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Cincinnati Bengals Free Agents: We're Listening

The Cincinnati Bengals have over 20 free agents heading to free agency, many on team's sixth rank defense. We take a look at those free agents that shouldn't be re-signed immediately, but we'll listen to the argument.

Frank Victores-US PRESSWIRE

The Cincinnati Bengals have many free agents entering free agency this year, some unrestricted, restricted and exclusive-rights. We'll go through all of the free agents today and argue for the team to either re-sign them, ignore them or at the very least, we're listening. We went through our re-sign immediately list. Now our "we're listening" group.

CB Terence Newman. He wasn't supposed to be very good after being squeezed out of Dallas with every cliche of a declining cornerback being applied. Yet Newman started every game that he played for Cincinnati, generating multiple interceptions, a 57.7 completion percentage against receivers he covered and an opposing quarterback rating of 79.3. And he didn't allow a touchdown in the past nine games.

If the Bengals sign Adam Jones and Dre Kirkpatrick steps into the role that we envision of him, Newman would likely become a No. 4 cornerback. But consider this. Are you comfortable that Kirkpatrick stays healthy all season? Newman is a nice insurance policy.

LB Thomas Howard. Easily the team's best linebacker in 2011, Howard could easily return depending on the rehabilitation of his knee -- which will keep his price down in free agency. It will be interesting if the Bengals decide to move Vontaze Burfict inside, letting Rey Maualuga leave for free agency and putting Howard back on the outside with someone like Emmanuel Lamur.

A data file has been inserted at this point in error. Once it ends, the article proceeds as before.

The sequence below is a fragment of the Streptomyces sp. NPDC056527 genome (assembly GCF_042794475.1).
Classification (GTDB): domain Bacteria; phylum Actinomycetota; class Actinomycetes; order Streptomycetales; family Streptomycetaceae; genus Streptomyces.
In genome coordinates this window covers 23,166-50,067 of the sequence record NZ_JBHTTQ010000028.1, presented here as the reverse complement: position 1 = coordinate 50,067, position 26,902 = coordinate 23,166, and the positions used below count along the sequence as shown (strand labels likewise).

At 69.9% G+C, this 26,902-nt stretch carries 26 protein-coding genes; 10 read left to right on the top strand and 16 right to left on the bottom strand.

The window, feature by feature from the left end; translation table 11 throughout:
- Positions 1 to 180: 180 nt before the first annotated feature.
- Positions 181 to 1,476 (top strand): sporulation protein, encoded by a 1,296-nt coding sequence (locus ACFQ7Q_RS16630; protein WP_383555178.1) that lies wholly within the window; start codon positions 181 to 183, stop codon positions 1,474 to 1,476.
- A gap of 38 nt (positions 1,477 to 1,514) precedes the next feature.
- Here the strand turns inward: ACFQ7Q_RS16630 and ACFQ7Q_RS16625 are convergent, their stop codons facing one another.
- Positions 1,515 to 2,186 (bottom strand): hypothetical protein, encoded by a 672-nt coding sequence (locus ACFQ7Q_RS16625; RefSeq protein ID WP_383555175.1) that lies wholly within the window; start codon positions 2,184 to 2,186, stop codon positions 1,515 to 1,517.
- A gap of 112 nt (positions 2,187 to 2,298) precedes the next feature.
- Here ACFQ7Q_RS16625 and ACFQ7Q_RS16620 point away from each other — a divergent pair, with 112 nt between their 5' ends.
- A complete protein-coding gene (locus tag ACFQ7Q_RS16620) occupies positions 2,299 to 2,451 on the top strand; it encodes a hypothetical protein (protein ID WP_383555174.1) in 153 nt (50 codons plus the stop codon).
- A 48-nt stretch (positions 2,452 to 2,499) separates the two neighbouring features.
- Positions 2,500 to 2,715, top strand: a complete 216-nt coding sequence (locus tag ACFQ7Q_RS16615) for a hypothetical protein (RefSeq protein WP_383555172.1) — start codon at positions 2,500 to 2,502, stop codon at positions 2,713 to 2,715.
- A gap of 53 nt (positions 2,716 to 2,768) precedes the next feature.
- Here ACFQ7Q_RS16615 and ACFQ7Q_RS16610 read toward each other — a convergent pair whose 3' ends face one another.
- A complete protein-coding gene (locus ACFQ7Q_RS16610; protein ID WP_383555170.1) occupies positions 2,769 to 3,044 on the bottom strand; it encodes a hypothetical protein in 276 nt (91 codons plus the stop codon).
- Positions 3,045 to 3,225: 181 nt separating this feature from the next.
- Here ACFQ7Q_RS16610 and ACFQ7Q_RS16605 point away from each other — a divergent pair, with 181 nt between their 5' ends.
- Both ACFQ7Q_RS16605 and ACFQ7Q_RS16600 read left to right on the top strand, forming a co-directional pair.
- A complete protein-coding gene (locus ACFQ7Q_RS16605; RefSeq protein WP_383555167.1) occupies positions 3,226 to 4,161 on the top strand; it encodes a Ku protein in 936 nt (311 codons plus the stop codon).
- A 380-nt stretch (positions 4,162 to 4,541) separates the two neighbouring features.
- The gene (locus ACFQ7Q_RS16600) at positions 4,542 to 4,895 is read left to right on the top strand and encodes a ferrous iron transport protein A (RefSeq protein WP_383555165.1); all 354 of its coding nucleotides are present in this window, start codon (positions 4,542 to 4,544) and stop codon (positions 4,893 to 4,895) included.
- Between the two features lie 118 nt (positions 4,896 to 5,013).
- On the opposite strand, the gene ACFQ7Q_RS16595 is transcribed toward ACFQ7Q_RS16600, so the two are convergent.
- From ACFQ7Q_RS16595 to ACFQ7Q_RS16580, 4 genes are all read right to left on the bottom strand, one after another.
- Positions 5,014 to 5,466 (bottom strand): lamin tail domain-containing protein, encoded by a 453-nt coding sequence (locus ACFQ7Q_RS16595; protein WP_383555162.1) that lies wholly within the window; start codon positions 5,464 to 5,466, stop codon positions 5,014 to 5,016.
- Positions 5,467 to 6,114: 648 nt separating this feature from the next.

Why we didn't place Howard as a MUST-SIGN IMMEDIATELY? His knee. Simple as that.

DE Robert Geathers. Just hear my reasoning. He won't get anything close to the contract he signed after 2006, which became an obsession among Bengals fans (especially me) due to the investment that the team made and the lack of return he gave in terms of quarterback sacks.

Additionally Geathers resumed his strength as a run defender, also starting every game this season. We're not supporting that Geathers comes back as a starter and we're not even arguing that he should return at all -- we're just listening to the argument. But Carlos Dunlap establishes zero confidence in durability and, much like Newman, the team needs an insurance policy.

But only if they're unable to find a replacement. Again. We're listening. For now.

S Chris Crocker. The Cincinnati Bengals didn't even have an interception until Crocker rejoined the team. Though I believe that safety is a position that the Bengals must address during the offseason, Crocker remains a rock for stability in the locker room, but he's not the solution at safety. Not anymore. But think of it this way. He should stick with the team during training camp to compete for a position, but shouldn't be given a spot based on his name and history.

Again. We'll listen to the suggestion, but it shouldn't be a certainty. On the other hand my confidence with this team finding a long-term solution at safety is minimal at best. Sure they traded for and signed Reggie Nelson several years ago. But then they tried moving Nate Clements there and it was, at best, horrifying. Apologizes for the language, but this team sucks at finding safeties.

PK Josh Brown and Mike Nugent. We're listing both because they're both solutions that we're fine with. I don't have a favorite either way and it will come down to cost. One thought however is that Mike Nugent ended 2010 and 2012 prematurely on IR.

LS Clark Harris. We didn't mention long-snapper Clark Harris once this year, which is probably the greatest thing you can say about a long snapper -- especially after the Brad St. Louis meltdown of 2010. Harris a restricted free agent. Go ahead and sign him.